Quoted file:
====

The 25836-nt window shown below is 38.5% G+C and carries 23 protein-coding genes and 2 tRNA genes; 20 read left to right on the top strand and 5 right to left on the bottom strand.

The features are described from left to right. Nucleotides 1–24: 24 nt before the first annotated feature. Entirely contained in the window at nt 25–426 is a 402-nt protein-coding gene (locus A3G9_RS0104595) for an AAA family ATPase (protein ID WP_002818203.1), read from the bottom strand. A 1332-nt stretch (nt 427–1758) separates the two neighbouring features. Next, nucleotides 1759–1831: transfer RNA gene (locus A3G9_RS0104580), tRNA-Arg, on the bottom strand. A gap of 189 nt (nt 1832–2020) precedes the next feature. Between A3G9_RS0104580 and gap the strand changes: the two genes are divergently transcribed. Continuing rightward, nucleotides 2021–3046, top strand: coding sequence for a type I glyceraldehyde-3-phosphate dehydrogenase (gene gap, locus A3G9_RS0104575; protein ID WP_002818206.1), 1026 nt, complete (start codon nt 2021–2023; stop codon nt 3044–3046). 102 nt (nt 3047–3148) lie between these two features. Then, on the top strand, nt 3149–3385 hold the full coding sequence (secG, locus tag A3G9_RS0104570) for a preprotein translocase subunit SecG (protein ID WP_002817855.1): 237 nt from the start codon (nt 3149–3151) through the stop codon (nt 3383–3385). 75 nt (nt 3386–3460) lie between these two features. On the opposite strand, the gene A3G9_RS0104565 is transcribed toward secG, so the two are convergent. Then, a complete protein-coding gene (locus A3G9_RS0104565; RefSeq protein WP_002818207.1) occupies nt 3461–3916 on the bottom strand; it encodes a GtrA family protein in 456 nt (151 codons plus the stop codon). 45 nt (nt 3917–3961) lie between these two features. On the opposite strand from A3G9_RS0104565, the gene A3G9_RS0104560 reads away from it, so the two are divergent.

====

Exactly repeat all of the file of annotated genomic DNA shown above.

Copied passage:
The 25836-nt window shown below is 38.5% G+C and carries 23 protein-coding genes and 2 tRNA genes; 20 read left to right on the top strand and 5 right to left on the bottom strand.

The features are described from left to right. Nucleotides 1–24: 24 nt before the first annotated feature. Entirely contained in the window at nt 25–426 is a 402-nt protein-coding gene (locus A3G9_RS0104595) for an AAA family ATPase (protein ID WP_002818203.1), read from the bottom strand. A 1332-nt stretch (nt 427–1758) separates the two neighbouring features. Next, nucleotides 1759–1831: transfer RNA gene (locus A3G9_RS0104580), tRNA-Arg, on the bottom strand. A gap of 189 nt (nt 1832–2020) precedes the next feature. Between A3G9_RS0104580 and gap the strand changes: the two genes are divergently transcribed. Continuing rightward, nucleotides 2021–3046, top strand: coding sequence for a type I glyceraldehyde-3-phosphate dehydrogenase (gene gap, locus A3G9_RS0104575; protein ID WP_002818206.1), 1026 nt, complete (start codon nt 2021–2023; stop codon nt 3044–3046). 102 nt (nt 3047–3148) lie between these two features. Then, on the top strand, nt 3149–3385 hold the full coding sequence (secG, locus tag A3G9_RS0104570) for a preprotein translocase subunit SecG (protein ID WP_002817855.1): 237 nt from the start codon (nt 3149–3151) through the stop codon (nt 3383–3385). 75 nt (nt 3386–3460) lie between these two features. On the opposite strand, the gene A3G9_RS0104565 is transcribed toward secG, so the two are convergent. Then, a complete protein-coding gene (locus A3G9_RS0104565; RefSeq protein WP_002818207.1) occupies nt 3461–3916 on the bottom strand; it encodes a GtrA family protein in 456 nt (151 codons plus the stop codon). 45 nt (nt 3917–3961) lie between these two features. On the opposite strand from A3G9_RS0104565, the gene A3G9_RS0104560 reads away from it, so the two are divergent.